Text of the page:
In John 6:47-67 Jesus did not soften His words about His presence even when so many no longer went with Him: had He meant only that bread and wine would signify Him, He could have so easily explained that, and they would not have left.
The Church has always understood a Real Presence.
For example, St. Ignatius of Antioch, who was eaten by the beasts in Rome around 107 A.D., wrote: "The Eucharist is the flesh of our Savior Jesus Christ" (To Smyrna 7:1).
St. Justin the martyr wrote around 145 A. D: "We have been taught that the food is the flesh and blood of that Jesus who was made flesh" (Apology 1. 66. 2).
The Council of Trent in 1551 defined that Jesus is really present in the Eucharist, body and blood, soul and divinity.

I noticed that some people accept the Host (Consecrated Bread) in their hands and some take it directly into their mouth, what is correct?
Both are acceptable methods as long as you accept Christ reverently.


What does the Bread look like (You know, up close and personal)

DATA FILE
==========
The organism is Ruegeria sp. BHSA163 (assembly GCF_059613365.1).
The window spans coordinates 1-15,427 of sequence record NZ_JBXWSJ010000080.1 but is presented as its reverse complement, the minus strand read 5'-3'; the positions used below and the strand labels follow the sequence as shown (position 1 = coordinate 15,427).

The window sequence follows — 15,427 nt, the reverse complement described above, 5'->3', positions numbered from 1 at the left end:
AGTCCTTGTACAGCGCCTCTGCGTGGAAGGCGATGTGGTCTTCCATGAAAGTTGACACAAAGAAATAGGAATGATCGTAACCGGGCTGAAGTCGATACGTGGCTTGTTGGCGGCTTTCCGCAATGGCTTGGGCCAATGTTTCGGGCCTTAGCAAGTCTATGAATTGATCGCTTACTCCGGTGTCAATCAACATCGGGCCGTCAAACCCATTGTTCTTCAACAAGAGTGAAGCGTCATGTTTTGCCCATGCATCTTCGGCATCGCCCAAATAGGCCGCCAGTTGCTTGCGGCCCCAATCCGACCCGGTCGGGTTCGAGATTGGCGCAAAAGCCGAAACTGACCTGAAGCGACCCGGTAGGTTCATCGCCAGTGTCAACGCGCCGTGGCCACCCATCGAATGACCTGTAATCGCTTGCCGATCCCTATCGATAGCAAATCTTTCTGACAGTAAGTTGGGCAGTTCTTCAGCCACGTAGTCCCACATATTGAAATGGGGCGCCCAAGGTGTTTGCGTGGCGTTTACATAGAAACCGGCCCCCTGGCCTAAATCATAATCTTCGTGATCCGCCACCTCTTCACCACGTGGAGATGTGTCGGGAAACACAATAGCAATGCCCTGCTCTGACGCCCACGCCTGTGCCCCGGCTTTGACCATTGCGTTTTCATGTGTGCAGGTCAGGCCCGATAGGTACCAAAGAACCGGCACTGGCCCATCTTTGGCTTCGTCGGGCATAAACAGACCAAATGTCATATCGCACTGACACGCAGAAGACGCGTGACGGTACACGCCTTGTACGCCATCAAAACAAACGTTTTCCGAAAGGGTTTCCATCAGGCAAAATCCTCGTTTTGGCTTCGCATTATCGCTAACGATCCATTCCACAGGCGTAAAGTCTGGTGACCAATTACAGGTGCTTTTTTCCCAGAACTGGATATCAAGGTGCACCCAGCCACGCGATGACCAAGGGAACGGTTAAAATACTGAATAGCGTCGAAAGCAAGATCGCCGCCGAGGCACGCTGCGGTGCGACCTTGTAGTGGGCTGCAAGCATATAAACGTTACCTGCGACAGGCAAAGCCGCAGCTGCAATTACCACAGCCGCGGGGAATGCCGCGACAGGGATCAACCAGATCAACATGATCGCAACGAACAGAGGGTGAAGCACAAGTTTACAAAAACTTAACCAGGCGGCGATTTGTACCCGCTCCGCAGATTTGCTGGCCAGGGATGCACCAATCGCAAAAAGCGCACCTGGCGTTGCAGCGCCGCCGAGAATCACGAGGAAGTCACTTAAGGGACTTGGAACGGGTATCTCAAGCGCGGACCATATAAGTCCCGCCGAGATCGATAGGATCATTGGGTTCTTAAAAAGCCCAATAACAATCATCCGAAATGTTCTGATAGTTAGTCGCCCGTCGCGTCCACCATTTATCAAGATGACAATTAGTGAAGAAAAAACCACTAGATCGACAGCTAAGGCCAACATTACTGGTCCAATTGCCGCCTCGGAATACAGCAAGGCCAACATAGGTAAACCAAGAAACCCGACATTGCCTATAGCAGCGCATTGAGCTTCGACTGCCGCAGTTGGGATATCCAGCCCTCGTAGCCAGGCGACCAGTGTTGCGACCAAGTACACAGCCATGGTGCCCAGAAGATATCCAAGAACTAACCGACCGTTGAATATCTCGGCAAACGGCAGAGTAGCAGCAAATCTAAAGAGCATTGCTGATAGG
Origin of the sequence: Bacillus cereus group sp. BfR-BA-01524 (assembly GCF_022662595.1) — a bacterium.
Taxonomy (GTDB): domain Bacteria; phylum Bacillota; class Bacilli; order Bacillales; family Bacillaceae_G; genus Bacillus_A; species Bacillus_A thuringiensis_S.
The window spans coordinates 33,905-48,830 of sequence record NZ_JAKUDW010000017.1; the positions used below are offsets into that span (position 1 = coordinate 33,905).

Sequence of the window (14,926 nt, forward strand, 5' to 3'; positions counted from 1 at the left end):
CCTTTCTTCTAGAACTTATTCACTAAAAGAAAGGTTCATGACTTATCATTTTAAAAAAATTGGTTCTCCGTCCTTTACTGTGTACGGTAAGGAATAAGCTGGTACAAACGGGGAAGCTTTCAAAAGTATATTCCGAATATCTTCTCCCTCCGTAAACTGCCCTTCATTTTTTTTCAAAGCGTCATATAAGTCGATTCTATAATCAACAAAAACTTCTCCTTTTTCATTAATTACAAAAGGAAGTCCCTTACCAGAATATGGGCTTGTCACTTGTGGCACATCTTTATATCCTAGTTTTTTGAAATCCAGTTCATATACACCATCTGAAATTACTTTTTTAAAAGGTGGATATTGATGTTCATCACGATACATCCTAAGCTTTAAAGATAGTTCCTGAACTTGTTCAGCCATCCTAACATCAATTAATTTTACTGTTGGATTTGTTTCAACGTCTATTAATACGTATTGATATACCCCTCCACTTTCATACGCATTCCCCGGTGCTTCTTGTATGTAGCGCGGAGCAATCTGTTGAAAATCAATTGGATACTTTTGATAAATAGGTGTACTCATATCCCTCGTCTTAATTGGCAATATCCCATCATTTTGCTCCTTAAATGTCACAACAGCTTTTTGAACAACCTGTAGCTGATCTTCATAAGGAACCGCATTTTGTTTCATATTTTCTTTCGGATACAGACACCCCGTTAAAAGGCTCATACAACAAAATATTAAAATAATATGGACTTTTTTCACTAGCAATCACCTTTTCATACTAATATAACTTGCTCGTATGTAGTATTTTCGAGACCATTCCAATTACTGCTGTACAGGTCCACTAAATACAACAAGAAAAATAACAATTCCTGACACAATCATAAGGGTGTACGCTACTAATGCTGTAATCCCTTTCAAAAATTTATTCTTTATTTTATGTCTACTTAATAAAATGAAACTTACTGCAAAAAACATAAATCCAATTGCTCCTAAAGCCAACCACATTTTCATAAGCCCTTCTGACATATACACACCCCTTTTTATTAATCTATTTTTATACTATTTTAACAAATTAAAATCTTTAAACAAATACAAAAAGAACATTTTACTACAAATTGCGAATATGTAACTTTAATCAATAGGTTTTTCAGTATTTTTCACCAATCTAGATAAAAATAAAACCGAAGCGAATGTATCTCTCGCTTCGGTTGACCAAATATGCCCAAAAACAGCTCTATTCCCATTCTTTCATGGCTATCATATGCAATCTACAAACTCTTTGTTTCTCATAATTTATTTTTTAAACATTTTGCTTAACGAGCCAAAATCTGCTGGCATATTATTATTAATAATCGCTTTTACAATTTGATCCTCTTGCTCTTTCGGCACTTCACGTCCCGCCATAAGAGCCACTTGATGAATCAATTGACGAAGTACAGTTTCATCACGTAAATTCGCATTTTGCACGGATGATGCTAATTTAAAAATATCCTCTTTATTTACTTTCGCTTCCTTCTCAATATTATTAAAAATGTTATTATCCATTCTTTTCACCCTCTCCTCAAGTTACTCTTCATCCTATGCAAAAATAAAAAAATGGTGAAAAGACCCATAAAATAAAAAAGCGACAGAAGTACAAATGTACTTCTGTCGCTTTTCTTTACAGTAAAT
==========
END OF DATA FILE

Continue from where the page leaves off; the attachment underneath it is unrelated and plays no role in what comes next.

I once heard that the Eucharist has a traditional Jewish background, is that true?

The Eucharist has many similarities to the ritual of Passover as explained in Exodus 12. This is the story of the poured out blood of the sacrificial lamb that marked the houses of god's chosen people and the beginning of the Mosaic covenant, the beginning of salvation history of God's chosen people.

Exodus also mentions "Manna" as the bread of life that rained down from heaven.

Wait ! I still have a lot of questions.

If the Eucharist is the core of catholic beliefs, I really want to understand this.


What is the Holy Eucharist?


The Holy Eucharist is a sacrament and a sacrifice. In the Holy Eucharist, under the appearances of bread and wine, the Lord Christ is contained, offered, and received.
a) The whole Christ is really, truly, and substantially present in the Holy Eucharist. We use the words "really, truly, and substantially" to describe Christ's presence in the Holy Eucharist in order to distinguish Our Lord's teaching from that of mere men who falsely teach that the Holy Eucharist is only a sign or figure of Christ, or that He is present only by His power.
(b) All Christians, with but few minor exceptions, held the true doctrine of the Real Presence from the time of Christ until the Protestant Revolution in the sixteenth century.
(c) The word "Eucharist" means "Thanksgiving."


When did Christ institute the Holy Eucharist?


Christ instituted the Holy Eucharist at the Last Supper, the night before He died.
(a) About a year before the Last Supper Our Lord promised to give us the Holy Eucharist. This promise is related in the sixth chapter of the Gospel according to Saint John. The fulfillment of this promise took place at the Last Supper.